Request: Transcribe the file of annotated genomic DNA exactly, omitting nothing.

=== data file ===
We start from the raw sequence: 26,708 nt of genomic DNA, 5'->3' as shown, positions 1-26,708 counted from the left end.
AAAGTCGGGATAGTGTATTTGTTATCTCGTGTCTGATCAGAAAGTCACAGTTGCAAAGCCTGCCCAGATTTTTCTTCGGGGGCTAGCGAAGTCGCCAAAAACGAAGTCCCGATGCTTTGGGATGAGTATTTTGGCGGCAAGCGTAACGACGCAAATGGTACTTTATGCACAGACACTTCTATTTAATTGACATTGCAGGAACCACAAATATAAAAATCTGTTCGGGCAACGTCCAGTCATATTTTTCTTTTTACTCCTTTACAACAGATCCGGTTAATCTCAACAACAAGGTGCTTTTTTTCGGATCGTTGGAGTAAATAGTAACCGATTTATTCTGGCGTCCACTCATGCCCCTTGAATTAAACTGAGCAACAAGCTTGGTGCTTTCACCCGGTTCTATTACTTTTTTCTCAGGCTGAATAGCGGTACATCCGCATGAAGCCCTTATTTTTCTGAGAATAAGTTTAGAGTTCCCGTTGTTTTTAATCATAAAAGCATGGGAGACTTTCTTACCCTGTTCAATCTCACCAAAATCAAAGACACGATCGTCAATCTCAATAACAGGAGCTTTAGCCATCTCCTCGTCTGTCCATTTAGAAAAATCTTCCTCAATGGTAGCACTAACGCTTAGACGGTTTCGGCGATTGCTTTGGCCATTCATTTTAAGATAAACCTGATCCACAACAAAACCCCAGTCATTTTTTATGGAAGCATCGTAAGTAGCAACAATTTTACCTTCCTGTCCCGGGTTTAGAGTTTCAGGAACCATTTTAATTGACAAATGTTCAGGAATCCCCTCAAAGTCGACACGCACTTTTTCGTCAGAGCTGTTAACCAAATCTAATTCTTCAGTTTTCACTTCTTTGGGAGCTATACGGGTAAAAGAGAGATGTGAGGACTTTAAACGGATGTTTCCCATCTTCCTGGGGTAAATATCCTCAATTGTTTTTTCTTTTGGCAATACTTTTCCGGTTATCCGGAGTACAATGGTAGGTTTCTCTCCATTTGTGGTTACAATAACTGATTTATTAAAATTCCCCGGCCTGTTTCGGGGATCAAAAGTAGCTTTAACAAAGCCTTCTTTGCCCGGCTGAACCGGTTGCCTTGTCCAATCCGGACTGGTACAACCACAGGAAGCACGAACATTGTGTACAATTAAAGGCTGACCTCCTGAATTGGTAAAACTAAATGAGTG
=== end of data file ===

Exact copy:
We start from the raw sequence: 26,708 nt of genomic DNA, 5'->3' as shown, positions 1-26,708 counted from the left end.
AAAGTCGGGATAGTGTATTTGTTATCTCGTGTCTGATCAGAAAGTCACAGTTGCAAAGCCTGCCCAGATTTTTCTTCGGGGGCTAGCGAAGTCGCCAAAAACGAAGTCCCGATGCTTTGGGATGAGTATTTTGGCGGCAAGCGTAACGACGCAAATGGTACTTTATGCACAGACACTTCTATTTAATTGACATTGCAGGAACCACAAATATAAAAATCTGTTCGGGCAACGTCCAGTCATATTTTTCTTTTTACTCCTTTACAACAGATCCGGTTAATCTCAACAACAAGGTGCTTTTTTTCGGATCGTTGGAGTAAATAGTAACCGATTTATTCTGGCGTCCACTCATGCCCCTTGAATTAAACTGAGCAACAAGCTTGGTGCTTTCACCCGGTTCTATTACTTTTTTCTCAGGCTGAATAGCGGTACATCCGCATGAAGCCCTTATTTTTCTGAGAATAAGTTTAGAGTTCCCGTTGTTTTTAATCATAAAAGCATGGGAGACTTTCTTACCCTGTTCAATCTCACCAAAATCAAAGACACGATCGTCAATCTCAATAACAGGAGCTTTAGCCATCTCCTCGTCTGTCCATTTAGAAAAATCTTCCTCAATGGTAGCACTAACGCTTAGACGGTTTCGGCGATTGCTTTGGCCATTCATTTTAAGATAAACCTGATCCACAACAAAACCCCAGTCATTTTTTATGGAAGCATCGTAAGTAGCAACAATTTTACCTTCCTGTCCCGGGTTTAGAGTTTCAGGAACCATTTTAATTGACAAATGTTCAGGAATCCCCTCAAAGTCGACACGCACTTTTTCGTCAGAGCTGTTAACCAAATCTAATTCTTCAGTTTTCACTTCTTTGGGAGCTATACGGGTAAAAGAGAGATGTGAGGACTTTAAACGGATGTTTCCCATCTTCCTGGGGTAAATATCCTCAATTGTTTTTTCTTTTGGCAATACTTTTCCGGTTATCCGGAGTACAATGGTAGGTTTCTCTCCATTTGTGGTTACAATAACTGATTTATTAAAATTCCCCGGCCTGTTTCGGGGATCAAAAGTAGCTTTAACAAAGCCTTCTTTGCCCGGCTGAACCGGTTGCCTTGTCCAATCCGGACTGGTACAACCACAGGAAGCACGAACATTGTGTACAATTAAAGGCTGACCTCCTGAATTGGTAAAACTAAATGAGTG